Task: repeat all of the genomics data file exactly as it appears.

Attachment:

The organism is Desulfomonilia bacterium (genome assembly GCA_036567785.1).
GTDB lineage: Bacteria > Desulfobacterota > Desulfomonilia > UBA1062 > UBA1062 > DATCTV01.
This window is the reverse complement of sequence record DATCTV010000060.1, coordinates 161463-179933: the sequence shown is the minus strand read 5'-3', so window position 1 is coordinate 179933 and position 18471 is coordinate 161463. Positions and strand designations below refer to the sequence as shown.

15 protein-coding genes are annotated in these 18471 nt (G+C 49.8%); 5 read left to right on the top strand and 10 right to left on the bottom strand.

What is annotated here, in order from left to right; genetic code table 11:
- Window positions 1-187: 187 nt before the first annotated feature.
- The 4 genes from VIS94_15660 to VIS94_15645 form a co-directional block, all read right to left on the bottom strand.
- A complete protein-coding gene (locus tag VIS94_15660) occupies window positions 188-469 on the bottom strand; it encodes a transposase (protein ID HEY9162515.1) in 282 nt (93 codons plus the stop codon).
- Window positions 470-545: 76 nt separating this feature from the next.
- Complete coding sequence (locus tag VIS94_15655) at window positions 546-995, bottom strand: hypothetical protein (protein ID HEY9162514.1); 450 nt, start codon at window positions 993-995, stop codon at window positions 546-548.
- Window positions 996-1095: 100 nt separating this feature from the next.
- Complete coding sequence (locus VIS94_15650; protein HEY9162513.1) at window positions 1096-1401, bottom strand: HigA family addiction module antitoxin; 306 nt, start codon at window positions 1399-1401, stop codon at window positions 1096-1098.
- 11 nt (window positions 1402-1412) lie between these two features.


The organism is Desulfomonilia bacterium (genome assembly GCA_036567785.1).
GTDB lineage: Bacteria > Desulfobacterota > Desulfomonilia > UBA1062 > UBA1062 > DATCTV01.
This window is the reverse complement of sequence record DATCTV010000060.1, coordinates 161463-179933: the sequence shown is the minus strand read 5'-3', so window position 1 is coordinate 179933 and position 18471 is coordinate 161463. Positions and strand designations below refer to the sequence as shown.

15 protein-coding genes are annotated in these 18471 nt (G+C 49.8%); 5 read left to right on the top strand and 10 right to left on the bottom strand.

What is annotated here, in order from left to right; genetic code table 11:
- Window positions 1-187: 187 nt before the first annotated feature.
- The 4 genes from VIS94_15660 to VIS94_15645 form a co-directional block, all read right to left on the bottom strand.
- A complete protein-coding gene (locus tag VIS94_15660) occupies window positions 188-469 on the bottom strand; it encodes a transposase (protein ID HEY9162515.1) in 282 nt (93 codons plus the stop codon).
- Window positions 470-545: 76 nt separating this feature from the next.
- Complete coding sequence (locus tag VIS94_15655) at window positions 546-995, bottom strand: hypothetical protein (protein ID HEY9162514.1); 450 nt, start codon at window positions 993-995, stop codon at window positions 546-548.
- Window positions 996-1095: 100 nt separating this feature from the next.
- Complete coding sequence (locus VIS94_15650; protein HEY9162513.1) at window positions 1096-1401, bottom strand: HigA family addiction module antitoxin; 306 nt, start codon at window positions 1399-1401, stop codon at window positions 1096-1098.
- 11 nt (window positions 1402-1412) lie between these two features.